Generally there were very few occasions that warranted heartbreak in a town as small as Camberwick. The sheer likelihood of something horrid happening to someone was low and hadn’t occurred for so long that it was considered unfathomable. Camberwick was a place that seemed to be protected by the endless rolling hills and ocean waves it was surrounded by. Yet, with all unfathomable things, they are all eventually doomed to occur.

And so, in a thunderstorm that only raged that fiercely in the darkest of nights, Camberwick experienced its greatest tragedy.

Amelia Brown - daughter of the beloved inn owner, high school valedictorian, star track athlete, among other things - was the town’s sweetheart. Born to a war widow in a dark time of grief, the town adopted her, picking up where her mother couldn’t. The local grocer, an old musician, taught her how to play the violin. The coffee shop owner gave her her first job to help her mother back home, and gave her her love of plants which would then transform the inn’s gardens. The teachers at the old schoolhouse would stay late to teach her more advanced material, and would push her to face her fears and try out for the extracurriculars.

Through volunteering at the old folks’ home, working odds and ends for everyone around town, and taking care of the younger school children, she was the town’s unspoken favorite. There were many bright kids that grew up in Camberwick, but Amelia was Camberwick’s pride and joy.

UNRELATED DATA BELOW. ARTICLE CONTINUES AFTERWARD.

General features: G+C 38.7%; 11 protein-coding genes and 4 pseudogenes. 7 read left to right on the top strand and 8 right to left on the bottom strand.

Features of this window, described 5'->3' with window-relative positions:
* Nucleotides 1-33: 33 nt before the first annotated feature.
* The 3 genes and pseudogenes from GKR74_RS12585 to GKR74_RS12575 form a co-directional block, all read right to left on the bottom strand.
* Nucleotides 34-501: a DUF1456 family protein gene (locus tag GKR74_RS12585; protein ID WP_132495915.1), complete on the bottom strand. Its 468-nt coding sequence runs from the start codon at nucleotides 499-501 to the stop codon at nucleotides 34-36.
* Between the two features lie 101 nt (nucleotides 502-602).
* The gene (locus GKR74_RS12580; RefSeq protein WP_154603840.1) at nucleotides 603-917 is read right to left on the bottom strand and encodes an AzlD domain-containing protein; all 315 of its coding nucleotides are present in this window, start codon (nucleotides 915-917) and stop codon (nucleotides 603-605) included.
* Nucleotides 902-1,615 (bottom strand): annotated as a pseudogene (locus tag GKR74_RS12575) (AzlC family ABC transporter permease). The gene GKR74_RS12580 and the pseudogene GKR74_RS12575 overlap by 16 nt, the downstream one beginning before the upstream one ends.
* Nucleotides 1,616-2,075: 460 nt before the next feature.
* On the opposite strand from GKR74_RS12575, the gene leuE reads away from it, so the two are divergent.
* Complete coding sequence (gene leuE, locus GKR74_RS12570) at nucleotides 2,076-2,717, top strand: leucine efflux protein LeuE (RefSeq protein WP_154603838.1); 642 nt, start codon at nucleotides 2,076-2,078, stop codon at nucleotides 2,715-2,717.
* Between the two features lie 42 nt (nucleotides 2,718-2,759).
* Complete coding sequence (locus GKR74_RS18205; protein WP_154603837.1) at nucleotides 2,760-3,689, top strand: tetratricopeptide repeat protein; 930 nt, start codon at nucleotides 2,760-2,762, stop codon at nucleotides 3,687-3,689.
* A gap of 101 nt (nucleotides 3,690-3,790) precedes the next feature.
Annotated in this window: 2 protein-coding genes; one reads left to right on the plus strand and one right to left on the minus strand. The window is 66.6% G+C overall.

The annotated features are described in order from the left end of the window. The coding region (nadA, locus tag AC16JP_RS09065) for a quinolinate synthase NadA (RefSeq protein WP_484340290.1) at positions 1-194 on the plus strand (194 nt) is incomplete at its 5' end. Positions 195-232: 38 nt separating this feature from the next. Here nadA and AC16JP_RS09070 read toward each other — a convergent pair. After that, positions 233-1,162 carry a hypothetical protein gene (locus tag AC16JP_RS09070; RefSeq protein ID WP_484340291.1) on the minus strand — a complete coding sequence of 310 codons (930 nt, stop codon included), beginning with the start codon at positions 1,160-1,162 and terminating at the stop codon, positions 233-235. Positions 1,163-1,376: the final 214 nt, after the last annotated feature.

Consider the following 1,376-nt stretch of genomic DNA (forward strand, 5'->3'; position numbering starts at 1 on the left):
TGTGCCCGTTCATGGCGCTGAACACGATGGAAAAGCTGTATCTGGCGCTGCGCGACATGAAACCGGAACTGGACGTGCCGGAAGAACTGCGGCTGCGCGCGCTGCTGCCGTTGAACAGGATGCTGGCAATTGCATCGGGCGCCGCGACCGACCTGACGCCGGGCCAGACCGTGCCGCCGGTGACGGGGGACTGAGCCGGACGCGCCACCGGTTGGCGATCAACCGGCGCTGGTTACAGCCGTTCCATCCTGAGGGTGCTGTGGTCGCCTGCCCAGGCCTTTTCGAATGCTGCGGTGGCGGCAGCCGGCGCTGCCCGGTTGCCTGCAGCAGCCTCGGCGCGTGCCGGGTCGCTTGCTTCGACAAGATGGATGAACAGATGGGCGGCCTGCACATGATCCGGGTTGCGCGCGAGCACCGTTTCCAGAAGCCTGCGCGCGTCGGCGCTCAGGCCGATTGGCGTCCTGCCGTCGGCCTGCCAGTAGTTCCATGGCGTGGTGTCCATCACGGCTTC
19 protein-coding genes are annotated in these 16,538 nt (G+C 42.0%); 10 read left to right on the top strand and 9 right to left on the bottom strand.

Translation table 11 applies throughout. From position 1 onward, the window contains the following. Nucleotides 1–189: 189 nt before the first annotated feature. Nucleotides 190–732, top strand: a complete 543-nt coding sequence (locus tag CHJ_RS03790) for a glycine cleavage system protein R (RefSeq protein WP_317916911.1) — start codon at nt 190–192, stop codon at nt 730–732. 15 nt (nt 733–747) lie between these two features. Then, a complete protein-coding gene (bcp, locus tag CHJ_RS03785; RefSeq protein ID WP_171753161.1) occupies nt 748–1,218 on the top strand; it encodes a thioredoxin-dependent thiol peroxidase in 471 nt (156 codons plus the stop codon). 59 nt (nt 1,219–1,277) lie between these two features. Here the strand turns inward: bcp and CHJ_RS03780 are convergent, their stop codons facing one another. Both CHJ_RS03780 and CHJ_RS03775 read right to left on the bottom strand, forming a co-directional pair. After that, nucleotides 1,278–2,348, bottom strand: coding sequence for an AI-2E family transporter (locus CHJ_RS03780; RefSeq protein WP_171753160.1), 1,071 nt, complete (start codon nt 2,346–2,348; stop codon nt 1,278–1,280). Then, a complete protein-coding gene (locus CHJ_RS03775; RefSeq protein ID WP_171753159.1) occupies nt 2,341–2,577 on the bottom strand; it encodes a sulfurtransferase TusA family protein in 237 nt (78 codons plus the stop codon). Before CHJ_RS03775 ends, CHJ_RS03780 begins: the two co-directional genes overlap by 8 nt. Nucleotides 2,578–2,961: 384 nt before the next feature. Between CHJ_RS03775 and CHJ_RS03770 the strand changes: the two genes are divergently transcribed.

Her mother, in return, taught Amelia all she knew about the vast world of baking to give back the love that they had received. It became tradition for Amelia to bike through the cobblestone streets to deliver various goods to the lovely townspeople in forever thanks to each part they played in who she was becoming.

But in a single instant, the light of Camberick was extinguished. In the midst of one of Camberwick’s darkest thunderstorms, Amelia Brown’s life was suddenly taken in an accident too horrific to be forgiven.

It was this that broke the bubble that seemed to keep Camberwick safe from all the disaster that occurred outside of their world. Camberwick wasn’t as wonderful, or beautiful. Everyone, in some way or another, was impacted. The magic of the forgotten small town on the coast evaporated as quickly as the supposed accident had happened. After Amelia’s death, nothing was quite the same.

Unlike before, Camberwick slowly faded, stuck in the midst of rolling hills and on the edge of the sea, hours away from the next town. The inn stayed empty, the pubs and the coffee shops serving the few locals that dropped by - and most of all, the dark cloud that crossed the once warm and best kept secret of the London countryside settled above it. How could one, after all, really heal the unfairness of death?

They had been forced to deal with the unimaginable, and now, in the midst of healing, they couldn’t quite make it back to the before.


The woman shut her eyes again as another vibration pulsed in her pocket from her phone.